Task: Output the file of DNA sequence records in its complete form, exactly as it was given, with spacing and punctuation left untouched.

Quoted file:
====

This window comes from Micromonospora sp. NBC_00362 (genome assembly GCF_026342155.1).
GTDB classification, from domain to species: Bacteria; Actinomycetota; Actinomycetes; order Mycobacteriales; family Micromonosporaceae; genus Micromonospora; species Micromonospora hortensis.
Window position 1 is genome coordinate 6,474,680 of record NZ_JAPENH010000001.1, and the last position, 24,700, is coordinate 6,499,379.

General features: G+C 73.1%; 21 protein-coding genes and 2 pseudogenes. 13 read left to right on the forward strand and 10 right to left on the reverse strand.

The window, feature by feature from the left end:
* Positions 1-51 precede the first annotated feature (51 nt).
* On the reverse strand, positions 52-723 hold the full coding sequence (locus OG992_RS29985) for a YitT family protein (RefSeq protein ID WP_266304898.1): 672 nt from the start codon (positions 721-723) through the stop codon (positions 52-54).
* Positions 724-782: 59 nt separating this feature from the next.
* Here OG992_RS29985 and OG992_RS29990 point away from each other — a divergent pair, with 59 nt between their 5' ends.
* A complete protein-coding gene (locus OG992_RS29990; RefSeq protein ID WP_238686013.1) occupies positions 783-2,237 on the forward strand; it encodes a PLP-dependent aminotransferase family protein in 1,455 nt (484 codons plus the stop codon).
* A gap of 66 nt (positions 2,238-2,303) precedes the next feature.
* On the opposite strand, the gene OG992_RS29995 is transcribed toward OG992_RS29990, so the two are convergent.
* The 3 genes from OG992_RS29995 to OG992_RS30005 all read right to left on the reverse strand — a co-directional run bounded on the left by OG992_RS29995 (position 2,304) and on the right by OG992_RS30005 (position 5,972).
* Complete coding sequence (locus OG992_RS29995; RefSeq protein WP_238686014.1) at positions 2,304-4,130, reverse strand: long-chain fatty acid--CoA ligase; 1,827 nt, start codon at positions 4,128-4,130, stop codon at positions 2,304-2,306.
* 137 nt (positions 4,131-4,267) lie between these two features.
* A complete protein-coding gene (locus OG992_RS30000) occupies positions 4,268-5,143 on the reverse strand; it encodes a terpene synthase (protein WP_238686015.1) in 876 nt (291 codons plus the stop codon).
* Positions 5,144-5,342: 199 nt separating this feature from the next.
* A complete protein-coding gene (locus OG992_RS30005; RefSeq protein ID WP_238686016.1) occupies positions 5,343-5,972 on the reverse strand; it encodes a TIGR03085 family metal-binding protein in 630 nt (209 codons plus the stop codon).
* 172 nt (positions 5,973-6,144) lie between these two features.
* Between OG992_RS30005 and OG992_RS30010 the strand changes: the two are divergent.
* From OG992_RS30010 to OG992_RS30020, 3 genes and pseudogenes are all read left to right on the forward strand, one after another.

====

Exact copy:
This window comes from Micromonospora sp. NBC_00362 (genome assembly GCF_026342155.1).
GTDB classification, from domain to species: Bacteria; Actinomycetota; Actinomycetes; order Mycobacteriales; family Micromonosporaceae; genus Micromonospora; species Micromonospora hortensis.
Window position 1 is genome coordinate 6,474,680 of record NZ_JAPENH010000001.1, and the last position, 24,700, is coordinate 6,499,379.

General features: G+C 73.1%; 21 protein-coding genes and 2 pseudogenes. 13 read left to right on the forward strand and 10 right to left on the reverse strand.

The window, feature by feature from the left end:
* Positions 1-51 precede the first annotated feature (51 nt).
* On the reverse strand, positions 52-723 hold the full coding sequence (locus OG992_RS29985) for a YitT family protein (RefSeq protein ID WP_266304898.1): 672 nt from the start codon (positions 721-723) through the stop codon (positions 52-54).
* Positions 724-782: 59 nt separating this feature from the next.
* Here OG992_RS29985 and OG992_RS29990 point away from each other — a divergent pair, with 59 nt between their 5' ends.
* A complete protein-coding gene (locus OG992_RS29990; RefSeq protein ID WP_238686013.1) occupies positions 783-2,237 on the forward strand; it encodes a PLP-dependent aminotransferase family protein in 1,455 nt (484 codons plus the stop codon).
* A gap of 66 nt (positions 2,238-2,303) precedes the next feature.
* On the opposite strand, the gene OG992_RS29995 is transcribed toward OG992_RS29990, so the two are convergent.
* The 3 genes from OG992_RS29995 to OG992_RS30005 all read right to left on the reverse strand — a co-directional run bounded on the left by OG992_RS29995 (position 2,304) and on the right by OG992_RS30005 (position 5,972).
* Complete coding sequence (locus OG992_RS29995; RefSeq protein WP_238686014.1) at positions 2,304-4,130, reverse strand: long-chain fatty acid--CoA ligase; 1,827 nt, start codon at positions 4,128-4,130, stop codon at positions 2,304-2,306.
* 137 nt (positions 4,131-4,267) lie between these two features.
* A complete protein-coding gene (locus OG992_RS30000) occupies positions 4,268-5,143 on the reverse strand; it encodes a terpene synthase (protein WP_238686015.1) in 876 nt (291 codons plus the stop codon).
* Positions 5,144-5,342: 199 nt separating this feature from the next.
* A complete protein-coding gene (locus OG992_RS30005; RefSeq protein ID WP_238686016.1) occupies positions 5,343-5,972 on the reverse strand; it encodes a TIGR03085 family metal-binding protein in 630 nt (209 codons plus the stop codon).
* 172 nt (positions 5,973-6,144) lie between these two features.
* Between OG992_RS30005 and OG992_RS30010 the strand changes: the two are divergent.
* From OG992_RS30010 to OG992_RS30020, 3 genes and pseudogenes are all read left to right on the forward strand, one after another.